The state’s most severe and still-growing PFAS hotspot is located in the central Maine town of Fairfield, where tests have revealed 61 contaminated wells located near farm fields that were fertilized with treated sludge that apparently contained PFAS. The state’s investigation, which was triggered by elevated levels of PFAS in a sample of milk, has now expanded to Unity and Benton, where sludge from the same from wastewater treatment facility also was spread on farms.

The Maine Department of Environmental Protection is seeking to add PFAS to the list of hazardous substances in the state’s version of the federal Superfund law. The change would give the agency additional authority to investigate and mitigate contamination risks, as well as the power to require responsible parties to clean up pollution – or to pay for the work – just as the state currently can for mercury, waste oil or other hazardous substances.


On Wednesday, members of the Legislature’s Environment and Natural Resources Committee voted 7-3 largely along party lines, with three members absent, to endorse the department’s bill, L.D. 780. A similar measure garnered majority support from the committee last year but died on the vine along with hundreds of other bills as the Legislature adjourned early because of the COVID-19 pandemic.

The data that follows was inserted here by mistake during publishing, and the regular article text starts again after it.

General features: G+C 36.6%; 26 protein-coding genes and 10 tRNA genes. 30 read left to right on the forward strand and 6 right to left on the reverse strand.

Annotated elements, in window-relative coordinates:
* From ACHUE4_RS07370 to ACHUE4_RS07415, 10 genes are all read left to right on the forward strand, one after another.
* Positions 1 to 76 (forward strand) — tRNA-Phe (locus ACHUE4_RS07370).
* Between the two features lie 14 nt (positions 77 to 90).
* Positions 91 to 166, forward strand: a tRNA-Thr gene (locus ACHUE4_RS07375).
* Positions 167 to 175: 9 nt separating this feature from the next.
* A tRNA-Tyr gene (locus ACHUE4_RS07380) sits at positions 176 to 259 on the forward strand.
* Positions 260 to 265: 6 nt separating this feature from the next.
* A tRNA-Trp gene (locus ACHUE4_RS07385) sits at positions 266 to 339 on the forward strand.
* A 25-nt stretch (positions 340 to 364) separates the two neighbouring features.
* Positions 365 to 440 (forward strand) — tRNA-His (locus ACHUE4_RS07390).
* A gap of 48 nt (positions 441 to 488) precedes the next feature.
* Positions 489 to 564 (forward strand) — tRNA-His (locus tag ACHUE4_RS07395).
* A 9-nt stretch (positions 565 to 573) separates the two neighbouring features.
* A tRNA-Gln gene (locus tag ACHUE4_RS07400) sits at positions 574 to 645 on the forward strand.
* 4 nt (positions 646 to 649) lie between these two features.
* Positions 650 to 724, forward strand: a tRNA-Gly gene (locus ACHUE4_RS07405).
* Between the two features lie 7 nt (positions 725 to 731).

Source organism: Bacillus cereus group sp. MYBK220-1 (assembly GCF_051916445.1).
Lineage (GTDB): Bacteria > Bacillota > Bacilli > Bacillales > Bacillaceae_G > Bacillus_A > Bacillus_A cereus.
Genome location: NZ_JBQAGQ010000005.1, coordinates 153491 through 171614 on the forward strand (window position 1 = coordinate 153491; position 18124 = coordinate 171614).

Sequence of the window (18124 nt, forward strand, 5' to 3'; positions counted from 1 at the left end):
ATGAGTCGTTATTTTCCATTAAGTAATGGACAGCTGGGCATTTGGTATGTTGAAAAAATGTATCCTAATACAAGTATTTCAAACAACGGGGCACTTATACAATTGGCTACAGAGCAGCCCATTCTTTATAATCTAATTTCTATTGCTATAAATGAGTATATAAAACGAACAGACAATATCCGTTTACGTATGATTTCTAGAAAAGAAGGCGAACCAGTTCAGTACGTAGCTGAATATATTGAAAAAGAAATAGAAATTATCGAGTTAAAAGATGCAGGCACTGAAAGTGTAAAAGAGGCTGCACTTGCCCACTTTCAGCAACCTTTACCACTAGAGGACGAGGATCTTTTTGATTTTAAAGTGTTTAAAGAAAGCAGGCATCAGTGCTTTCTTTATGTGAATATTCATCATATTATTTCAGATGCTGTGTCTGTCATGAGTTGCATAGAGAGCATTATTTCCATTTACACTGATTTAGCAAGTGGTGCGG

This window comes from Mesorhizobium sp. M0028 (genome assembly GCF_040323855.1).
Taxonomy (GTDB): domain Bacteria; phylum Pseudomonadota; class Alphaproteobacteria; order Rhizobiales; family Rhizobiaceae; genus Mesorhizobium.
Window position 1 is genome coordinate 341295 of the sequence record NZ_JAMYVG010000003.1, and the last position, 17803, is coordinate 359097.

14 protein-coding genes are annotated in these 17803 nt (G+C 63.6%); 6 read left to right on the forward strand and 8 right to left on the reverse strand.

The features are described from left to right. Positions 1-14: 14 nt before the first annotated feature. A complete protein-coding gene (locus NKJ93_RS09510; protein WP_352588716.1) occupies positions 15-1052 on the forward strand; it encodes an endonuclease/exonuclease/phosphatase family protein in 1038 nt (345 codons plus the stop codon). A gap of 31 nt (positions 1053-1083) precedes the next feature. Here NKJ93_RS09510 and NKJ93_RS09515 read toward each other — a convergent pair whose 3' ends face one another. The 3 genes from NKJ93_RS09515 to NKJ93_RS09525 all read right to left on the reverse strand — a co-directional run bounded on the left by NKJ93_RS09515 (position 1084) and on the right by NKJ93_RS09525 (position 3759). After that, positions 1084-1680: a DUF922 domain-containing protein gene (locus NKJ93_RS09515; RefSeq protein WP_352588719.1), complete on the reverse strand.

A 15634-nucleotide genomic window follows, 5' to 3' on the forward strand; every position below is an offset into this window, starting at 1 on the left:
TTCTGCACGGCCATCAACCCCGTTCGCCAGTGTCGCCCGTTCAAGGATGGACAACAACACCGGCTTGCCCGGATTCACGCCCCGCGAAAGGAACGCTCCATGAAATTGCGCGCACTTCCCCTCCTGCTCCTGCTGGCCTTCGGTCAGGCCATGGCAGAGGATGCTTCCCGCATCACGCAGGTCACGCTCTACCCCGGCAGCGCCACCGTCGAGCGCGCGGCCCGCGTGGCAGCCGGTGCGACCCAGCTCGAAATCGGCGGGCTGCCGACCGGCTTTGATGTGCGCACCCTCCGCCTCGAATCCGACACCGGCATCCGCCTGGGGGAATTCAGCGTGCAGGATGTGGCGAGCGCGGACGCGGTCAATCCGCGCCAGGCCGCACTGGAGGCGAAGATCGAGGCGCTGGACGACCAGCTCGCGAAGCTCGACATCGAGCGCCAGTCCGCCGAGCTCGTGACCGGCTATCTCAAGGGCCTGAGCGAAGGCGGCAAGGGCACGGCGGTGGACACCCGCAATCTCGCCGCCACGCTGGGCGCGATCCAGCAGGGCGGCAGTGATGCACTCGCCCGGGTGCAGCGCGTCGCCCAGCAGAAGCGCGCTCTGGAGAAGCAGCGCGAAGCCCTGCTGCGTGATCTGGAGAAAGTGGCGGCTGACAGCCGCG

There are approximately 2,700 “uncontrolled” hazardous substances sites statewide, often involving legacy contamination from previous uses. David Burns, director of the DEP’s Bureau of Remediation and Waste Management, said the state has unilaterally issued cleanup orders in only six instances, and such orders can be appealed to the Maine Board of Environmental Protection or the courts.